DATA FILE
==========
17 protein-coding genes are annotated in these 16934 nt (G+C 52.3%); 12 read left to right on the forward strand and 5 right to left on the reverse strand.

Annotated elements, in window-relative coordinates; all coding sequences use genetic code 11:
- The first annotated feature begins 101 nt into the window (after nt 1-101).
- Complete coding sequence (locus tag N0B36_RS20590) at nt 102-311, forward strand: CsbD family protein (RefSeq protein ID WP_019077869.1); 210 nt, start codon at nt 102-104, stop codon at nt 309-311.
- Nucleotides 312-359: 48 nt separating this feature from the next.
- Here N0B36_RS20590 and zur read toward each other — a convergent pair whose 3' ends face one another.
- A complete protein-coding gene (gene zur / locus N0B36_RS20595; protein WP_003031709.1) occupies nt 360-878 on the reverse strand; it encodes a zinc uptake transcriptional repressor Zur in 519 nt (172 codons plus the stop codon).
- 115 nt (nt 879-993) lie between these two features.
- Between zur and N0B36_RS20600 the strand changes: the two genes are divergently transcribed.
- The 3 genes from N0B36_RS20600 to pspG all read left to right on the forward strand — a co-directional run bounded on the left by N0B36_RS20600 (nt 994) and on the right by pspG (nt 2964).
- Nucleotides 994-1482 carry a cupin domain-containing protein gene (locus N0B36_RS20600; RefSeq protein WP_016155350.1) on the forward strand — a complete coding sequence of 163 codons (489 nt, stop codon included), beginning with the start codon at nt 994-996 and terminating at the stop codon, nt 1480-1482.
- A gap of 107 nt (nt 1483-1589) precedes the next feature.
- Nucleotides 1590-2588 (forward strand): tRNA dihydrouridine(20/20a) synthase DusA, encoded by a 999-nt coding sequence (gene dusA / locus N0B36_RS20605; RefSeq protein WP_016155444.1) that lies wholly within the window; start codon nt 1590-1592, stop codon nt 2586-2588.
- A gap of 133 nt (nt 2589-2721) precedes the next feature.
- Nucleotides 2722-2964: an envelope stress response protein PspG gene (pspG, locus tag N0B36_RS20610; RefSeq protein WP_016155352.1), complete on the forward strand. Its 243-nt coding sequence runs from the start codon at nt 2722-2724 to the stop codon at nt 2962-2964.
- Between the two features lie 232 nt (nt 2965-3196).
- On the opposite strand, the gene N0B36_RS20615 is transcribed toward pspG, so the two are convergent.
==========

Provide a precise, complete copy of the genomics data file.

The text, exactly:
17 protein-coding genes are annotated in these 16934 nt (G+C 52.3%); 12 read left to right on the forward strand and 5 right to left on the reverse strand.

Annotated elements, in window-relative coordinates; all coding sequences use genetic code 11:
- The first annotated feature begins 101 nt into the window (after nt 1-101).
- Complete coding sequence (locus tag N0B36_RS20590) at nt 102-311, forward strand: CsbD family protein (RefSeq protein ID WP_019077869.1); 210 nt, start codon at nt 102-104, stop codon at nt 309-311.
- Nucleotides 312-359: 48 nt separating this feature from the next.
- Here N0B36_RS20590 and zur read toward each other — a convergent pair whose 3' ends face one another.
- A complete protein-coding gene (gene zur / locus N0B36_RS20595; protein WP_003031709.1) occupies nt 360-878 on the reverse strand; it encodes a zinc uptake transcriptional repressor Zur in 519 nt (172 codons plus the stop codon).
- 115 nt (nt 879-993) lie between these two features.
- Between zur and N0B36_RS20600 the strand changes: the two genes are divergently transcribed.
- The 3 genes from N0B36_RS20600 to pspG all read left to right on the forward strand — a co-directional run bounded on the left by N0B36_RS20600 (nt 994) and on the right by pspG (nt 2964).
- Nucleotides 994-1482 carry a cupin domain-containing protein gene (locus N0B36_RS20600; RefSeq protein WP_016155350.1) on the forward strand — a complete coding sequence of 163 codons (489 nt, stop codon included), beginning with the start codon at nt 994-996 and terminating at the stop codon, nt 1480-1482.
- A gap of 107 nt (nt 1483-1589) precedes the next feature.
- Nucleotides 1590-2588 (forward strand): tRNA dihydrouridine(20/20a) synthase DusA, encoded by a 999-nt coding sequence (gene dusA / locus N0B36_RS20605; RefSeq protein WP_016155444.1) that lies wholly within the window; start codon nt 1590-1592, stop codon nt 2586-2588.
- A gap of 133 nt (nt 2589-2721) precedes the next feature.
- Nucleotides 2722-2964: an envelope stress response protein PspG gene (pspG, locus tag N0B36_RS20610; RefSeq protein WP_016155352.1), complete on the forward strand. Its 243-nt coding sequence runs from the start codon at nt 2722-2724 to the stop codon at nt 2962-2964.
- Between the two features lie 232 nt (nt 2965-3196).
- On the opposite strand, the gene N0B36_RS20615 is transcribed toward pspG, so the two are convergent.